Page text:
How to get the pay rise and benefits you deserve

Is this a good time to ask your boss for a pay rise and/or better perks? To a backdrop of the Great Resignation, the debate about how much leverage we really have raged on. Many argue that with employers struggling to fill vacancies, this is the optimal time to negotiate. Others point to leaner times necessitating cutbacks. Either way, if you decide to broach the matter, it’s always best to be prepared.


Happily, Forbes and ZDnet have published some great advice on the subject which we summarise for you below:

  1. Know your market value

Research the likely salary of the position you’re applying for, and what your skills and experience are worth on the open market. Salary calculators like those found on LinkedIn will reveal if you’re punching above or below your weight, as will a chat with a good recruiter.

  1. Make a compelling case for why you deserve a salary rise

This is the time to be your own best cheerleader. Give concrete, measurable examples of the benefits you bring to your company, such as the value of your new client wins. Mention any awards you’ve won and reference your soft skills. Outline what you plan to achieve going forwards to position your request as an investment in both your growth and the company’s future.

  1. Choose the right time

Timing is key. Wait too late and there may be no budget left in the salary pot. Find out when your company reviews everyone’s salary and initiate the conversation a few months in advance of that. Don’t ask about salary at the start or end of a new financial year when budgets are tight.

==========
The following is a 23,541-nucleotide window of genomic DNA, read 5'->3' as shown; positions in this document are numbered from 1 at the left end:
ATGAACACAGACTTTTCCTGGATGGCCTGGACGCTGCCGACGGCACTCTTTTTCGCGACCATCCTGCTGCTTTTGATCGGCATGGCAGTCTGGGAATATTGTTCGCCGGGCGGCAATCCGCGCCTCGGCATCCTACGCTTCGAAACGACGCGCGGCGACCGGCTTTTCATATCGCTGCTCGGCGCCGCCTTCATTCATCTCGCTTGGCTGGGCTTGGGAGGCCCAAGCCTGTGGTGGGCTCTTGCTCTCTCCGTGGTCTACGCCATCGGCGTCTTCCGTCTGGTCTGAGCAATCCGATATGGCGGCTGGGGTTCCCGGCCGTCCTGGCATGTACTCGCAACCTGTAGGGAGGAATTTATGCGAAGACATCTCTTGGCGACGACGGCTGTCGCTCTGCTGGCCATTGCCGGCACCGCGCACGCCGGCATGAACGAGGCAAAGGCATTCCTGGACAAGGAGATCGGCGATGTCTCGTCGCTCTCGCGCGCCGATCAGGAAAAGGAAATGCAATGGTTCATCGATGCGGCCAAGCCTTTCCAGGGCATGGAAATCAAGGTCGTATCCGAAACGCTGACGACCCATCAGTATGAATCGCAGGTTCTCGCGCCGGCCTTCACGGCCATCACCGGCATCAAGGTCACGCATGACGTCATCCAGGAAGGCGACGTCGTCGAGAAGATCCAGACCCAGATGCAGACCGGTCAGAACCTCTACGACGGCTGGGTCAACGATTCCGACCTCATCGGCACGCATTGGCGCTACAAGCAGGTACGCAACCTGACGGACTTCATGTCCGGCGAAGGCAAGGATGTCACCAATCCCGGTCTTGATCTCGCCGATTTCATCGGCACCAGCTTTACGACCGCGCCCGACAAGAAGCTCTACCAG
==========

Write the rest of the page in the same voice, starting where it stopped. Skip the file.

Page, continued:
Another good time to raise the matter is right after you’ve achieved a major accomplishment or taken on new responsibilities. Finally, never broach the subject when your manager is having a bad hair day or has just lost a big client.

  1. Consider non-monetary perks

Think about the bigger picture. Maybe a small pay rise won’t make much difference to your quality of life. Perhaps perks such as flexible working, more holiday days or continuous learning and development will make a more positive impact. Plus your employer may be more comfortable approving a flexible working arrangement than a big salary hike.

  1. When the answer is not immediately yes…

If your boss says he or she needs to think about it, find out when you can expect feedback. And if the answer is no, make sure you understand what goals you need to reach to secure a yes. Evasive or unclear answers could mean there’s no prospect of your request being granted, and it may be time to start planning your next career move.

In conclusion, with planning and preparation, asking for a pay rise or improved benefits doesn’t need to be nerve-racking. If you’d like to explore opportunities beyond your current company by way of preparation, please get in touch. With over 30 years’ recruitment experience and long-standing relationships with 400+ leading companies worldwide, ABL is in the very strongest of positions to help.